This is a question I’ve heard and pondered in many philosophy and literature classes. However, we never came to answer. I suspect it’s because it’s kind of a nonsensical question akin to asking “What does it mean to be a chair?” The question itself implies there’s some symbolic meaning behind our species and that’s an arrogant supposition to begin with. It’s not like asking “What does ‘A’ mean?” because “A” is a symbol representing a sound and a word- which is also symbolic.
Perhaps it’s better to define and figure out what a human being is and then ask more specific questions like “What sort of environment would be most hospitable to the human being? How should we live to be the most content individual we can be?
So let’s start, shall we? What is a human? Humans are animals made of flesh and blood- which in turn are composed of cells, DNA, and eventually atoms and a quantum structure no one really understands. We are gene vessels; biological creatures with biological needs and urges which are often the source of our drive. We all have to shit, fart, and burp; we’re all covered in bacteria (inside and out) that feed on our dead skin, help us digest food, and plenty of others- good and bad. Some, like toxoplasmosa can even change the way we behave. In fact, it could hardly be said that a human being, or any animal for that matter, could be entirely defined on it’s own individual characteristics and without a larger context. Living things are all complex processes taking part in larger processes. We are nothing without the cooperation of those bacteria, along with our fragile environment. Without trees producing oxygen, without other organisms on which to live, without water, without the protective veil of our atmosphere and magnetosphere, we’re nothing except dead. And that’s just the basics of homeostasis.
Homo sapiens are also very complex psychologically and sociologically. Embedded in our biology is the need for social interaction. We literally need it, or else we become sick- mentally and physically- from prolonged isolation. These interactions often compose a great deal of what we think and how we feel. Emotions like anger, lust, and greed are as natural as compassion and love. They all served very important functions during our evolutionary history and still do. All of our emotions and biological drives are important because they compose us and our ambitions. And if we are then, reacting to our environment based upon our genetics and experiences (nature and nurture) how can it be said we have free-will? Neuroscience is leaning more towards the conclusion that we have very little, if any, free-will. We take pride in our looks, athletic abilities, intelligence, and various other traits we had nothing to do with creating. Then with these facts where does it leave us with questions like “Who am I?” and “What is the self?”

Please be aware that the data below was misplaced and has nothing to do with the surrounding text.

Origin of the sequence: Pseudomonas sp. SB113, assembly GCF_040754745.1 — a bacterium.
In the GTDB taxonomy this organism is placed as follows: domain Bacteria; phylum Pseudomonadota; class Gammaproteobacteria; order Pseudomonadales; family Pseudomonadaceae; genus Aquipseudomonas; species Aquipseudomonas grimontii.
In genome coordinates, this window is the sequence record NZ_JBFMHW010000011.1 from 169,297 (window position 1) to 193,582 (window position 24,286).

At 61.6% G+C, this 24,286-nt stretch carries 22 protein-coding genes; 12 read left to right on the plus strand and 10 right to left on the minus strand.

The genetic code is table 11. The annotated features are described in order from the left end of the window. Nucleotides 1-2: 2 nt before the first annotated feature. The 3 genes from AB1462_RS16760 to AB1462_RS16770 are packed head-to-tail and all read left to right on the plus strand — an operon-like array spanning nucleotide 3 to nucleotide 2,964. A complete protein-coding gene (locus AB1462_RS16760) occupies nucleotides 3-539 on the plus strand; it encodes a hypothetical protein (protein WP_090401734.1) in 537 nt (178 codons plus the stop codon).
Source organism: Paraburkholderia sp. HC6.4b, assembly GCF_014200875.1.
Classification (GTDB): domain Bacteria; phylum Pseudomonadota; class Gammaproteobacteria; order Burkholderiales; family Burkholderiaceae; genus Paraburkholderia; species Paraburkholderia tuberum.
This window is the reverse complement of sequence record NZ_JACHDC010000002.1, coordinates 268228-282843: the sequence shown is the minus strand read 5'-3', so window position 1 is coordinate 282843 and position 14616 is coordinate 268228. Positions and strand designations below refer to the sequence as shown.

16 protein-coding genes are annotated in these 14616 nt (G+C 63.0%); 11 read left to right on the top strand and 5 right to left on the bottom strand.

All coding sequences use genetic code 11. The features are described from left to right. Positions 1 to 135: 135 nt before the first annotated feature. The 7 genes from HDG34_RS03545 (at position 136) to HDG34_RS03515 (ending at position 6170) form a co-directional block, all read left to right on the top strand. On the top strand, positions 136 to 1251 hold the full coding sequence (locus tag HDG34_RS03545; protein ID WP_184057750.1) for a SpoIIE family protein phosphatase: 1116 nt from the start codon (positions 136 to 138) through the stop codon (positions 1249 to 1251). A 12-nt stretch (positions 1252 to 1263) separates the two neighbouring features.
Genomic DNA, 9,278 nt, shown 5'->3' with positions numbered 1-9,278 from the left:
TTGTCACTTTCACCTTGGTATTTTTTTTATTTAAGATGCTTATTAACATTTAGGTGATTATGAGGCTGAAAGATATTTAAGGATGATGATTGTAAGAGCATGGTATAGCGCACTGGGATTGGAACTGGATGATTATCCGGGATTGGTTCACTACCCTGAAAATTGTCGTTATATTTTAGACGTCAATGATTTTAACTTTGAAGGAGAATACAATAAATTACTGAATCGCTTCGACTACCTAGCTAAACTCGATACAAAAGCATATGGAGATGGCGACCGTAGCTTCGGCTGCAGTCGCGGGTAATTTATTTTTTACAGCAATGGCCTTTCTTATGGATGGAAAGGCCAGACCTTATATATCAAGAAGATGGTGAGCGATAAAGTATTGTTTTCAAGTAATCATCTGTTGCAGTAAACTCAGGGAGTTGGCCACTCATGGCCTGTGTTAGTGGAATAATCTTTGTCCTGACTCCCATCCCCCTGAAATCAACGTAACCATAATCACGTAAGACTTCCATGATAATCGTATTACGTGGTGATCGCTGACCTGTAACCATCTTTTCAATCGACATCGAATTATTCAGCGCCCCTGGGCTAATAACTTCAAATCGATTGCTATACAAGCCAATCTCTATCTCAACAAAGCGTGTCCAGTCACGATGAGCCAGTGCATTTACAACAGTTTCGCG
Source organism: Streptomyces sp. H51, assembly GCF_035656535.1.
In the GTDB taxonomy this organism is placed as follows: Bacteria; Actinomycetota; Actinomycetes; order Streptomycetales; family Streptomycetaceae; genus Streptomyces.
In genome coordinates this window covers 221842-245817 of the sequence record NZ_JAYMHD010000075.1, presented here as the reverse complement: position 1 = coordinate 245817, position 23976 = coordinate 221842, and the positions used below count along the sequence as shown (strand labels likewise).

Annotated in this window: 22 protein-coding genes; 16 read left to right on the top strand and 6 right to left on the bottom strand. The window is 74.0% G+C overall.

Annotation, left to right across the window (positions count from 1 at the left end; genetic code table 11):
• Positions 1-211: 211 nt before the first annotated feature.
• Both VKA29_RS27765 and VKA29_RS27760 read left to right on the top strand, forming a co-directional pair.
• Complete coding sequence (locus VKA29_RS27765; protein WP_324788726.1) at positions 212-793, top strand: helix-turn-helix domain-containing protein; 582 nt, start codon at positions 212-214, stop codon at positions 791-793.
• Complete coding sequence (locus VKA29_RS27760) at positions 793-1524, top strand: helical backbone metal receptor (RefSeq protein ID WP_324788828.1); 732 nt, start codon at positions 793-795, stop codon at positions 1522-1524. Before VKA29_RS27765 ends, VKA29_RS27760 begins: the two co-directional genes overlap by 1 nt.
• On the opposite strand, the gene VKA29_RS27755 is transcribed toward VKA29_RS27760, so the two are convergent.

The most accurate answer I’ve been able to find is that the self, the thing we call “I” is an emptiness upon which our thoughts and experiences are projected upon. “I” is a very individualistic word which should encompass not just our bodies and minds, but our place in the universe and the necessary interactions between it and us. Even writing it that way seems inaccurate because it implies a separation, when in fact we all connected through a common lineage, and possibly through space and time itself.
Too often we get lost in words and cultural norms which shape our worldviews which may be helpful for navigating the world, but are woefully inaccurate. Language shapes the way we think even if don’t notice it and seems to be one of the main reasons for so much philosophical confusion.
We also like to think of ourselves as the pinnacle of evolution which is simply arrogant and false. The future of our genetic family will probably look back at us as we look back on the Australopithecines- if we make it that far.
Now that we have a better idea of what a human being is, how should we live? As animals with social hierarchies, conflict and competition will not be going away anytime soon as much as we might like it too. The natural state of man was not a great state to be in. Life was short and harsh. We have since domesticated ourselves for urban life but this can hardly be said to be purely beneficial. Our land, water and air have become poisonous. Our food is more unhealthy than ever and it seems everybody has anxiety, depression, or both. Money is life. Without it, you probably wont have shelter or food, let alone access to health care. We need to find a balance between our destructive and creative potentials and a balance between man’s natural and domesticated states.
There are lot’s of people in this world and lots of ways to live, and certainly there are different lifestyles that will be optimal for some and not others. Unfortunately the paradise where everyone has a habitat (home) and quality natural resources (food, air, and water) seems desperately far away.
We can strive for that future, but in the meantime, remember, we’re much more than only human.
~David T. Kukulkan~